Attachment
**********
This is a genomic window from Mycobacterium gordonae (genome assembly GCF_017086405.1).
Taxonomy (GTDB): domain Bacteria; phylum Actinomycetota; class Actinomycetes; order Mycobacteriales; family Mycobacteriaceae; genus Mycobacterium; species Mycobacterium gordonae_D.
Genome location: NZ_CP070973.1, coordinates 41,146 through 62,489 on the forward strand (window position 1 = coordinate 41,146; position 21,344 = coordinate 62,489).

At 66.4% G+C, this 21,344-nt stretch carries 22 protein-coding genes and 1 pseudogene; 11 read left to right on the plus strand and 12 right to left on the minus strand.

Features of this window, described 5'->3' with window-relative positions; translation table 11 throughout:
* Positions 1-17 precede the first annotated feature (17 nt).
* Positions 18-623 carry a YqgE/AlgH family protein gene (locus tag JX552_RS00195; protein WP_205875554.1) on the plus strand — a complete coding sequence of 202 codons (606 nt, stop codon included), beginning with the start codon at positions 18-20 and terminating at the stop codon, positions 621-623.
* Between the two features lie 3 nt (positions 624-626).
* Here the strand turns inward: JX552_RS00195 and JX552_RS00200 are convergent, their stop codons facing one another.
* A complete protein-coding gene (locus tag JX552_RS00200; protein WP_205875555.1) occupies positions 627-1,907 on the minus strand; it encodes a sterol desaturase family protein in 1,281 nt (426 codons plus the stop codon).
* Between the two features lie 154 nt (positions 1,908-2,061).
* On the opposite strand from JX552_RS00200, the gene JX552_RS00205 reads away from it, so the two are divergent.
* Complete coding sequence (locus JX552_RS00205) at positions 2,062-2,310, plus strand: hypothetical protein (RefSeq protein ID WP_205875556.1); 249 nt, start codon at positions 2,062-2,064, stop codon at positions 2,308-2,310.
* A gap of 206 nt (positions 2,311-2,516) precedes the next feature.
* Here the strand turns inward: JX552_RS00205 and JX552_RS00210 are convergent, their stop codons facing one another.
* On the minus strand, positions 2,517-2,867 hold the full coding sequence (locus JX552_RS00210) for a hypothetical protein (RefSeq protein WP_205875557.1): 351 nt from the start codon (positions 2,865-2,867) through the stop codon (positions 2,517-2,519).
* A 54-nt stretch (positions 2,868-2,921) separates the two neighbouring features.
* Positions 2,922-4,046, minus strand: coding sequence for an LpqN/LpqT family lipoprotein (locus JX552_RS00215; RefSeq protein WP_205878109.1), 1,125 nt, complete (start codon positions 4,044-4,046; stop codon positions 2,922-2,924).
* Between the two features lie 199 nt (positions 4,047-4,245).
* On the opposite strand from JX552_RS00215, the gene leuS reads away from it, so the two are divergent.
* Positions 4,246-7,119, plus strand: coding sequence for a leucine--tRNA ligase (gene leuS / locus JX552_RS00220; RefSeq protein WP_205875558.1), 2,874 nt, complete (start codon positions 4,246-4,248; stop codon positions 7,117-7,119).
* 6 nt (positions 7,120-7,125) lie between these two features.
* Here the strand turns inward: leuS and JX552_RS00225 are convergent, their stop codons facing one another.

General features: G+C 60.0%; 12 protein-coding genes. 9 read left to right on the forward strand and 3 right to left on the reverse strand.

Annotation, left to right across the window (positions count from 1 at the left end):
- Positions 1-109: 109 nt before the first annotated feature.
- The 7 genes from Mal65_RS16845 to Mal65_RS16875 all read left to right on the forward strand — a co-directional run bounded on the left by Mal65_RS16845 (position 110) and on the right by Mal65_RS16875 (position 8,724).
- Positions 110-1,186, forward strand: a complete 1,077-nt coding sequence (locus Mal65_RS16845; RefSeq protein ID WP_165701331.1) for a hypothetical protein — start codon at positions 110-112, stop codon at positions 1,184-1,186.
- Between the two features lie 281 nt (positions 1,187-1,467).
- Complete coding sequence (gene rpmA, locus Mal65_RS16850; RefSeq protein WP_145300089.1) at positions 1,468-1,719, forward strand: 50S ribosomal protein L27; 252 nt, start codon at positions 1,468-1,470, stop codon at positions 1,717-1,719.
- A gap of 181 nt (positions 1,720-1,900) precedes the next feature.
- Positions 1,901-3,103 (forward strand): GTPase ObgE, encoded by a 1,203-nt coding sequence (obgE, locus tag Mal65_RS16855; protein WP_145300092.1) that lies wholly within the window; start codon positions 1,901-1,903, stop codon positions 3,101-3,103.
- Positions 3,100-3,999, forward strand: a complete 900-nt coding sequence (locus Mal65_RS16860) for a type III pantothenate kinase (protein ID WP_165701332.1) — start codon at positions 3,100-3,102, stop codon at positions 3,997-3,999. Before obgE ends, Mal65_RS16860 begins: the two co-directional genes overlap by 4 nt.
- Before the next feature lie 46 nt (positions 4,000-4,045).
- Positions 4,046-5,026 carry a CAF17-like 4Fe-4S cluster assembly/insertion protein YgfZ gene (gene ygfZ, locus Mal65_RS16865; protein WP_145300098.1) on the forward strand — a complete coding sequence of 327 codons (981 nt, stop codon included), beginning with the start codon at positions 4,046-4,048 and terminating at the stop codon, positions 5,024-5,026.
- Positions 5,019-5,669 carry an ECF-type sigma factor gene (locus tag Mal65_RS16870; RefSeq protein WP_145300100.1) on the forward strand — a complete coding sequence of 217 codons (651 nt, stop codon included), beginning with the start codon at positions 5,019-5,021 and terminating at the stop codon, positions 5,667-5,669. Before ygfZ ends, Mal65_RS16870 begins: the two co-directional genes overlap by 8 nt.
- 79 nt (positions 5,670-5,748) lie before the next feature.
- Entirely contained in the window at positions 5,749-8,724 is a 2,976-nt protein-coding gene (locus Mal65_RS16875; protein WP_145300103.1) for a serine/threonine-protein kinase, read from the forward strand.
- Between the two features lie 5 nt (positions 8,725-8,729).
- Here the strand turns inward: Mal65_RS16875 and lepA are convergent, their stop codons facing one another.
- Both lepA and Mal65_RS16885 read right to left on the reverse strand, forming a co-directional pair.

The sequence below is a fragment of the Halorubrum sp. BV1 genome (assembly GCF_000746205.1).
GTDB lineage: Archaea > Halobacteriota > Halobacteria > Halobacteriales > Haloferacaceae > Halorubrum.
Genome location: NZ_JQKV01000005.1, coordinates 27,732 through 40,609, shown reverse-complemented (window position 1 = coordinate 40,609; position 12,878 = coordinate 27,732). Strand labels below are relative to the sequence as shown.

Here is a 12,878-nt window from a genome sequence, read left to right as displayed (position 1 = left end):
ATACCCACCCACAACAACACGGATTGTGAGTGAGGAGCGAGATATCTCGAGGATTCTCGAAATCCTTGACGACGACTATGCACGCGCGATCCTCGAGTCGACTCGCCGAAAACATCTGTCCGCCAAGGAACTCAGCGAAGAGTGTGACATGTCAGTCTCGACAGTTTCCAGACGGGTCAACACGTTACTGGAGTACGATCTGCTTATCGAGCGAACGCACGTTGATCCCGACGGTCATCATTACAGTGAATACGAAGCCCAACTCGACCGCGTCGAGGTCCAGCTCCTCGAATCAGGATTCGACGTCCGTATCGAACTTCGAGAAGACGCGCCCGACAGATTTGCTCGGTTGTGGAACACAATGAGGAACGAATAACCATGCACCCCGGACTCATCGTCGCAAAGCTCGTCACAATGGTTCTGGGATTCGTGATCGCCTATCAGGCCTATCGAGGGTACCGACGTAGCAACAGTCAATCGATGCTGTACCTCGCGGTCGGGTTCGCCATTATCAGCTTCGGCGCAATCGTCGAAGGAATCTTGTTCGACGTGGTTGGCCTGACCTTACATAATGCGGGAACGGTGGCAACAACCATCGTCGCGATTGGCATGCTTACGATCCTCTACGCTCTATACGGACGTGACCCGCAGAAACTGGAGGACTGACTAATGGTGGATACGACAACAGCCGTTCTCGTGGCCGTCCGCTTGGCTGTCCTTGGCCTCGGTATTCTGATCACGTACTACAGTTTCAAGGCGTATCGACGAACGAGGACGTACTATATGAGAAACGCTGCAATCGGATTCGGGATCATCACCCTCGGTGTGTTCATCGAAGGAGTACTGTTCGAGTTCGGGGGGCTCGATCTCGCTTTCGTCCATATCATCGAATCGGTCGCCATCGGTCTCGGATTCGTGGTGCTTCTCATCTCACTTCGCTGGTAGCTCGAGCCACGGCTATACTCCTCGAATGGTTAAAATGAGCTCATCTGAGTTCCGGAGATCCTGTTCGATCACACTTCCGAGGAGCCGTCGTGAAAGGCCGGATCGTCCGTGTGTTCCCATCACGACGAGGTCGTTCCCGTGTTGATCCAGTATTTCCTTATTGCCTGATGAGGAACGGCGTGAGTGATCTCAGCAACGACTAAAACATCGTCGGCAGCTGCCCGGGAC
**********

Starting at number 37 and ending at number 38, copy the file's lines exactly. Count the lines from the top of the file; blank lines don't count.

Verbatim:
- 79 nt (positions 5,670-5,748) lie before the next feature.
- Entirely contained in the window at positions 5,749-8,724 is a 2,976-nt protein-coding gene (locus Mal65_RS16875; protein WP_145300103.1) for a serine/threonine-protein kinase, read from the forward strand.